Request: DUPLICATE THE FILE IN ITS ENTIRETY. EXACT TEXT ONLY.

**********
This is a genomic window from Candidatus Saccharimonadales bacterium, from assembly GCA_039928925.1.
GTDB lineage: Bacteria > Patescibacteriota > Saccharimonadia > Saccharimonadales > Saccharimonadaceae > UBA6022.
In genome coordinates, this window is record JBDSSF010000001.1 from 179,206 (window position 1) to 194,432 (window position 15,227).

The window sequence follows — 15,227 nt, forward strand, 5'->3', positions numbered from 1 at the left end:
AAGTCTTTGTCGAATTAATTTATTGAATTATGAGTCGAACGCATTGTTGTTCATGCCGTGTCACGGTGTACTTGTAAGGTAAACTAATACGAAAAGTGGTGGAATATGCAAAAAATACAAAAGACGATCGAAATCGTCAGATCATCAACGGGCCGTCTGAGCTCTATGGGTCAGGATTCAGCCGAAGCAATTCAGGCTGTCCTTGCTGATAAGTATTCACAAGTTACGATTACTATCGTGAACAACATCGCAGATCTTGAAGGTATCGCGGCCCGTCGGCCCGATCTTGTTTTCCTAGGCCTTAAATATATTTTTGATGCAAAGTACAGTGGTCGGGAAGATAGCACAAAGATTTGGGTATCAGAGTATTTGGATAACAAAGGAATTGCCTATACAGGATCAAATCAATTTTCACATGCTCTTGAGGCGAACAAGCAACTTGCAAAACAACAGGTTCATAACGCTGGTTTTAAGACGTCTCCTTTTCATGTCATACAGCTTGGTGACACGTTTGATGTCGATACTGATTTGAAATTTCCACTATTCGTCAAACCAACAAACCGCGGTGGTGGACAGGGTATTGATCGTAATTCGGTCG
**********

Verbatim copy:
This is a genomic window from Candidatus Saccharimonadales bacterium, from assembly GCA_039928925.1.
GTDB lineage: Bacteria > Patescibacteriota > Saccharimonadia > Saccharimonadales > Saccharimonadaceae > UBA6022.
In genome coordinates, this window is record JBDSSF010000001.1 from 179,206 (window position 1) to 194,432 (window position 15,227).

The window sequence follows — 15,227 nt, forward strand, 5'->3', positions numbered from 1 at the left end:
AAGTCTTTGTCGAATTAATTTATTGAATTATGAGTCGAACGCATTGTTGTTCATGCCGTGTCACGGTGTACTTGTAAGGTAAACTAATACGAAAAGTGGTGGAATATGCAAAAAATACAAAAGACGATCGAAATCGTCAGATCATCAACGGGCCGTCTGAGCTCTATGGGTCAGGATTCAGCCGAAGCAATTCAGGCTGTCCTTGCTGATAAGTATTCACAAGTTACGATTACTATCGTGAACAACATCGCAGATCTTGAAGGTATCGCGGCCCGTCGGCCCGATCTTGTTTTCCTAGGCCTTAAATATATTTTTGATGCAAAGTACAGTGGTCGGGAAGATAGCACAAAGATTTGGGTATCAGAGTATTTGGATAACAAAGGAATTGCCTATACAGGATCAAATCAATTTTCACATGCTCTTGAGGCGAACAAGCAACTTGCAAAACAACAGGTTCATAACGCTGGTTTTAAGACGTCTCCTTTTCATGTCATACAGCTTGGTGACACGTTTGATGTCGATACTGATTTGAAATTTCCACTATTCGTCAAACCAACAAACCGCGGTGGTGGACAGGGTATTGATCGTAATTCGGTCG